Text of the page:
Get Yourself into the Right Frame of Mind
Again, in order to gain more consistency, we not only want to make that a pre-performance routine, but we really want to be thoughtful about what the pieces are. What are the different components, both mental and physical, that get you into the right frame of mind and body for that particular performance. If it’s that 200, 400, 500 race – what steps do you need to take to be in the right frame of mind, physically and mentally? Then, ideally, we’re creating that routine and doing it before each swim of that stroke and of that distance.
This applies to non-swimmers as well. For our gymnasts, figure skaters, divers, baseball players, you’re thinking about when you start that performance, that at bat, that beam routine. How do you want to think, how do you want to feel? What are the steps and the pieces that you need to put together right before to then lead into that? That’s the pre-performance routine.
You can even back that up. You can start the night before, or the morning of as you’re getting to your venue; it’s up to each athlete to decide where the routine starts. We’re trying to create consistency with that preparation and lead into the performance to help create consistency in the actual performance itself.
Routine During Your Performance
The during performance routine might include things you need to think about, the physical execution elements that you want to be focusing on while performing. Each athlete is very different with their during performance routines. Some athletes let automatic pilot go and they just swim. They just go for it. They’re not distracted. If it’s those longer distances, like the 1500, the mile, they might be thinking, “Oh, this is so long, when am I done?” That’s not so great for performance.
That athlete might need a during swim routine where they think about their mechanics or they sing a song or they think positive thoughts. Every athlete is different in terms of what they might need during but, again, this is not just during competition, this is any time you are swimming or doing that performance.
We’ve got pre, we’ve got during, and then the post will look different for every athlete.
Routine After Your Performance
For our swimmers, it might physically include a trip to the cool down pool. It might include some stretching with a foam roller. It might also include some mental elements of reviewing positives of your race. You might like to listen to music. Depending on how many races you’re swimming in a day and how long you have in between, sometimes that post-swim routine naturally transitions into the next pre-swim routine. All of that is great. You really have to look at you’re own needs and the realities of not just meet or race day. Practice to see how you can include these.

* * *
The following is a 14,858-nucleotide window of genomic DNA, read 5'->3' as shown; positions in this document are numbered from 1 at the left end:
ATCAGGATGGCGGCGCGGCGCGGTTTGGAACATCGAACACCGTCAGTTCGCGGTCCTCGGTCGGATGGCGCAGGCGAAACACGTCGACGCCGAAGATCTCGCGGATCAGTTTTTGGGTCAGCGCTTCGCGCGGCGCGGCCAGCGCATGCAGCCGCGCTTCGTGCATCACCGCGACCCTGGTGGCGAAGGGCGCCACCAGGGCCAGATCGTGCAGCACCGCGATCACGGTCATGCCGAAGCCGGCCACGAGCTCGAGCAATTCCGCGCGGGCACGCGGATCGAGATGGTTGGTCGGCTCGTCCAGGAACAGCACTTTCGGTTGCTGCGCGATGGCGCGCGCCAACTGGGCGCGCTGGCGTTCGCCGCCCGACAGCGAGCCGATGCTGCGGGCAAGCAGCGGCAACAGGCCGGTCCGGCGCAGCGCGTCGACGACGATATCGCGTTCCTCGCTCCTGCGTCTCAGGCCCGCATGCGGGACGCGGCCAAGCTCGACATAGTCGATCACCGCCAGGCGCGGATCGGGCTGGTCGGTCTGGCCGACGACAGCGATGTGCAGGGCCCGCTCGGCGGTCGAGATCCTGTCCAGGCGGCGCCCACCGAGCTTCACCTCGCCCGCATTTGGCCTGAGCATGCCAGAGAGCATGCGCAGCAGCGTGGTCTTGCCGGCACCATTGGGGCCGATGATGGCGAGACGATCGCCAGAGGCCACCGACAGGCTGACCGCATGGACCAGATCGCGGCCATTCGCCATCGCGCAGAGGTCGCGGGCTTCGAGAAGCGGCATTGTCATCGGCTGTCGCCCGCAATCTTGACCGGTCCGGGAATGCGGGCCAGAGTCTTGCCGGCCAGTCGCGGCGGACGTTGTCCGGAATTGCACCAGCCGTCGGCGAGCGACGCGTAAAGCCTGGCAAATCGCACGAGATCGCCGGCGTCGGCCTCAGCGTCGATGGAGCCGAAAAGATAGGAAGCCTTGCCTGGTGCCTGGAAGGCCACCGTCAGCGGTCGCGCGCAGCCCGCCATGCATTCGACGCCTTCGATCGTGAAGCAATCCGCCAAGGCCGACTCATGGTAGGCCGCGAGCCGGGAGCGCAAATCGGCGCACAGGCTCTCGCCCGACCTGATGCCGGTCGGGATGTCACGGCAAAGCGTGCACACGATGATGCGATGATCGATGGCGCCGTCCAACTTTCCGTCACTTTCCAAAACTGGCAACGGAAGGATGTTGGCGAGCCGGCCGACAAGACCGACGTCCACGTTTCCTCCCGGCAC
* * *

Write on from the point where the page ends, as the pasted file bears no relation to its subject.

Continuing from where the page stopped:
For example, in practice, you might not always be able to do every single element of your pre-swim routine. You’re not always putting the goggles on right then, you’re not always starting on the block, you don’t have the full two, three, four minutes that you might like for your pre-swim routine.
Pick the elements that you can do, and practice again to create as much consistency as possible. Obviously you have to work with the realities of the situation. The idea is that by creating these routines, pre, during and post for your performance, your really able to find more consistency in the performance itself.
What are you Already Doing?
Reflect back and think back about what you’re already doing. What do you do physically. Maybe you’re already taking certain mental steps, different pieces that already go into your pre-performance routine. Build from there. Think physically, think mentally, and then consider linking those together. What I mean by that is if (for swimmers) you already put your goggles on, and you already put your cap on, link a mental skill to that. Perhaps when you put the goggles on, that’s when you take a few deep breaths to calm you down.
Maybe when you’re doing your stretches you’re also reviewing some positive affirmations to put you in that right frame of mind. You can link what you already do physically to remember those mental steps that put you into that right physical and mental space to be able to do your swim. Think about your own situation – do you tend to get distracted by swimmers on the other blocks? Are you thinking about the last race that you did? Maybe you need something to help you focus. You really narrow in on that end of the lane or you review your race plan.
Think about what you need pre-swim to help you. We’re talking lot about competition, but this is not just for competition. Part of how we create consistency in performance at competition is to have more consistent preparation leading in. All of that training you’re doing, once you’ve done that, you’re ready to go. You’re ultimately ready to perform.